SEVERAL investigators1 have emphasized that even though benign tumors of the small bowel occur rarely, they should be considered in differential diagnosis of unexplained bleeding from the gastrointestinal tract. Rankin and Newell2 have noted that bleeding occurred from benign tumors of the duodenum more frequently than from similar lesions located elsewhere in the small bowel. A majority of these neoplasms are asymptomatic and are discovered either at operation or autopsy. However, hemorrhage is the commonest symptom associated with them and may be the only one.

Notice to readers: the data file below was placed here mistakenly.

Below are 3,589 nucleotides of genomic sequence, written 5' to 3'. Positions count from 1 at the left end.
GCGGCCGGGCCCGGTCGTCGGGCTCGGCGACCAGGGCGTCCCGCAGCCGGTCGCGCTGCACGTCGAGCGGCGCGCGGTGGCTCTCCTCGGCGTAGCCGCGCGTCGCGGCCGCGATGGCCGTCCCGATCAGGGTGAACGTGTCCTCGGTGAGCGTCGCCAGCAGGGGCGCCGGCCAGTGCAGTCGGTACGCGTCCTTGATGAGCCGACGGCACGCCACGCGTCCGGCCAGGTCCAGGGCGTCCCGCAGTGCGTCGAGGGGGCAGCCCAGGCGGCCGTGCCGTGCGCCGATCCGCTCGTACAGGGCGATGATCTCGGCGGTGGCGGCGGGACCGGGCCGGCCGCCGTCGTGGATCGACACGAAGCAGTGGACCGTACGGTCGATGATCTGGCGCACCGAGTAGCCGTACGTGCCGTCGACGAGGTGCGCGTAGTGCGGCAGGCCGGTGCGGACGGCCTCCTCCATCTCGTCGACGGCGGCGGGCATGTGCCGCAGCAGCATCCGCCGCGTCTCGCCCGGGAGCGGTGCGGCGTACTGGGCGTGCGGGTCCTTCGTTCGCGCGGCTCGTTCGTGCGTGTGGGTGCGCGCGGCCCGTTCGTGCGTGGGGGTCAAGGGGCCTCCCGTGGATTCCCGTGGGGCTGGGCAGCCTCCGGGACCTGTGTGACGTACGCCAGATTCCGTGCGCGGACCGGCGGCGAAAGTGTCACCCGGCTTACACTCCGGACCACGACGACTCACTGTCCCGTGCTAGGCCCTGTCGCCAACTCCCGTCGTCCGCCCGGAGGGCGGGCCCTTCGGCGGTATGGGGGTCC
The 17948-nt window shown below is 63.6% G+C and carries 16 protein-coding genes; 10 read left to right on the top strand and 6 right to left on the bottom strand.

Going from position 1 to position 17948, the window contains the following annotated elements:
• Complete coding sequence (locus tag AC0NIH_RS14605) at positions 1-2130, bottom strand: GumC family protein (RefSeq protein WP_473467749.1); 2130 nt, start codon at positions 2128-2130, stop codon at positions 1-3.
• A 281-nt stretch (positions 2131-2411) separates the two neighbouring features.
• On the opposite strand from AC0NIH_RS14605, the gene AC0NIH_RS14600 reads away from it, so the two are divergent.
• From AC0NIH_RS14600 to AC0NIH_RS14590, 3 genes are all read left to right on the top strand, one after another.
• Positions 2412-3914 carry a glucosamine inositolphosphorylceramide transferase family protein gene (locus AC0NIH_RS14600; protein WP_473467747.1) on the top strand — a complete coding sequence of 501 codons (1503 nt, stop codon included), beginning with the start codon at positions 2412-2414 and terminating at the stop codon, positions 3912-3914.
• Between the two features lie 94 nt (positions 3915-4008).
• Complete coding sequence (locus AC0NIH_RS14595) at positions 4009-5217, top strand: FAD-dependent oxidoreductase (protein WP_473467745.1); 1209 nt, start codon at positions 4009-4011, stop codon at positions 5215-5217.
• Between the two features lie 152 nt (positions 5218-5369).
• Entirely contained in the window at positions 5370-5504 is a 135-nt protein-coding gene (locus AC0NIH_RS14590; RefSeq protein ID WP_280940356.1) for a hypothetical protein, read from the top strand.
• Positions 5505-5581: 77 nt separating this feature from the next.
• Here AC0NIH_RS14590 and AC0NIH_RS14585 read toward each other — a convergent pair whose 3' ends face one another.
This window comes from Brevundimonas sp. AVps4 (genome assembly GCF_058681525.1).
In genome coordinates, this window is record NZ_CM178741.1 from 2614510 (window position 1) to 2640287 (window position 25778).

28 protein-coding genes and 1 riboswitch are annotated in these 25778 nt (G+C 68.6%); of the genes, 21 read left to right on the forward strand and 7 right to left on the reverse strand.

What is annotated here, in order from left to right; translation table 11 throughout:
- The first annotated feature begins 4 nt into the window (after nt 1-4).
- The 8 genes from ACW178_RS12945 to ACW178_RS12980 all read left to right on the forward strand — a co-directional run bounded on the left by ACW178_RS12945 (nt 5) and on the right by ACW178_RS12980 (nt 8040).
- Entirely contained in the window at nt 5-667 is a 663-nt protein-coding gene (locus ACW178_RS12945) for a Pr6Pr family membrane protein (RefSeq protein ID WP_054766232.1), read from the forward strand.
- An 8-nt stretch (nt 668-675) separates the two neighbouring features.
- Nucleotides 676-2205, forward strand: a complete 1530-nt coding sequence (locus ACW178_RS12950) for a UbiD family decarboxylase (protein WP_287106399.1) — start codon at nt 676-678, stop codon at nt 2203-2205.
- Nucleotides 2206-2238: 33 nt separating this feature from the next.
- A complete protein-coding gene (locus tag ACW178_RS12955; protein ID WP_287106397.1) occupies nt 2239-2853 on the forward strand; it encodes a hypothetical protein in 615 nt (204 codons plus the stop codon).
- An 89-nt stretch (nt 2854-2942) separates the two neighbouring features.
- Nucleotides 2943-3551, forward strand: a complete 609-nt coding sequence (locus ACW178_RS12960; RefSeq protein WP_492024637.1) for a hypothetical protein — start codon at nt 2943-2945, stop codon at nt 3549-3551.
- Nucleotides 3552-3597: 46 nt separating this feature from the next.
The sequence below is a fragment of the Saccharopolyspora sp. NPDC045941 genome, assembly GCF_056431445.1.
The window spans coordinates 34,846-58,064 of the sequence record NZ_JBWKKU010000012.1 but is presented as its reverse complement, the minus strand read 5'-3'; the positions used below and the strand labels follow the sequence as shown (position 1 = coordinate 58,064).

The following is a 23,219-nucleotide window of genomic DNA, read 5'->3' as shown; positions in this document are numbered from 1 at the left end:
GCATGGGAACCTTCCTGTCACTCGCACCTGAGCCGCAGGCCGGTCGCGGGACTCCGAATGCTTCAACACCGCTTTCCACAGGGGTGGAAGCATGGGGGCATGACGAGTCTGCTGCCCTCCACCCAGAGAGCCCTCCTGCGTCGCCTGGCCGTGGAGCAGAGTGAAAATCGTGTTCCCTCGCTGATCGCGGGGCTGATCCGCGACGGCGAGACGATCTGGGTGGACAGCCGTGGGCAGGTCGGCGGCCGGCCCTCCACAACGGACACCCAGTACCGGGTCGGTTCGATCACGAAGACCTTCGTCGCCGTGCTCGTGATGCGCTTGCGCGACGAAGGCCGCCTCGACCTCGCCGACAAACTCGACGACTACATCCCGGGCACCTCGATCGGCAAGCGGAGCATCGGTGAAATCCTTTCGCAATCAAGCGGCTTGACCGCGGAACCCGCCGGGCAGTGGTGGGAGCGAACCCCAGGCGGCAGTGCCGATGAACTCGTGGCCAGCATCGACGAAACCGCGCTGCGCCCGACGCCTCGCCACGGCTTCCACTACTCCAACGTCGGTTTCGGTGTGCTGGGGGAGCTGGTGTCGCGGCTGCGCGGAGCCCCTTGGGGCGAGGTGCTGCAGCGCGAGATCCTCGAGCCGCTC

Diagnosis of bleeding duodenal neoplasms is often difficult to make. There is no clinical syndrome that is peculiar to these lesions, and roentgenographic studies may be of no aid. Because of the retroperitoneal location of the duodenum, palpation and transillumination of the region are difficult. Small duodenal tumors are thus more easily overlooked than are those in the jejunum and ileum. We wish